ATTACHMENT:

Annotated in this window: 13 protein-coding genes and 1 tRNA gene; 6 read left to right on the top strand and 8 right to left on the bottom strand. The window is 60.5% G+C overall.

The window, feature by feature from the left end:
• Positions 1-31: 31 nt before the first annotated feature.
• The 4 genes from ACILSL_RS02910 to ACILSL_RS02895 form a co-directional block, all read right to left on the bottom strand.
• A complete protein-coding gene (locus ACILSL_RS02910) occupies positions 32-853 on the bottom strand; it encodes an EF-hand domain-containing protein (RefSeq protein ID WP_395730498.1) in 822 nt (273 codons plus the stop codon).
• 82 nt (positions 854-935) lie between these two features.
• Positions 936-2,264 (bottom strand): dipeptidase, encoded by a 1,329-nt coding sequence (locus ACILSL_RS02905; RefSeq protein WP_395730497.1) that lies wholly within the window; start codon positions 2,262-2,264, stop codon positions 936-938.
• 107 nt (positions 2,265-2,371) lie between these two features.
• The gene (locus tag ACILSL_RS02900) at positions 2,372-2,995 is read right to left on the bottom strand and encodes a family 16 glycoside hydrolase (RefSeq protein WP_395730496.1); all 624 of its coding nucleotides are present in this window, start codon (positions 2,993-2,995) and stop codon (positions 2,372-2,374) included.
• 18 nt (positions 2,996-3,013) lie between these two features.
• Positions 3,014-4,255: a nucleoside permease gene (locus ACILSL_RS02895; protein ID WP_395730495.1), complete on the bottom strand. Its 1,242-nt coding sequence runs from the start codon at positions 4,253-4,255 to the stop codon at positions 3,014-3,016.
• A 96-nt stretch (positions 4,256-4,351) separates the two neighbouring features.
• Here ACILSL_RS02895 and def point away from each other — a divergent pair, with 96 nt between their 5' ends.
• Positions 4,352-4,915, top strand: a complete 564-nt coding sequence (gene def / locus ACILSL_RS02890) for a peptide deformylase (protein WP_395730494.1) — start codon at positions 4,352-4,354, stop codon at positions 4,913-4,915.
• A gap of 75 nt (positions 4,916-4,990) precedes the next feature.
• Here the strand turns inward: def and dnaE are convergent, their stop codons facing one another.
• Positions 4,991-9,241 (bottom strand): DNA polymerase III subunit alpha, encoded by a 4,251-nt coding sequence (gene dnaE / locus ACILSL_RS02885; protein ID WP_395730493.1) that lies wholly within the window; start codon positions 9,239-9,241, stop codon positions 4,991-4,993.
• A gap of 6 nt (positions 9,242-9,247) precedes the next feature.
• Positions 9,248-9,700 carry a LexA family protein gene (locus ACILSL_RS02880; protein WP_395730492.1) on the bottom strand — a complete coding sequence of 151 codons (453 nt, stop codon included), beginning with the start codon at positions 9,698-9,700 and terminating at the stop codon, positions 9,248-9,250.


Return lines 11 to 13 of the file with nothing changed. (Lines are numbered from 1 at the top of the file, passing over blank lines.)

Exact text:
• Positions 3,014-4,255: a nucleoside permease gene (locus ACILSL_RS02895; protein ID WP_395730495.1), complete on the bottom strand. Its 1,242-nt coding sequence runs from the start codon at positions 4,253-4,255 to the stop codon at positions 3,014-3,016.
• A 96-nt stretch (positions 4,256-4,351) separates the two neighbouring features.
• Here ACILSL_RS02895 and def point away from each other — a divergent pair, with 96 nt between their 5' ends.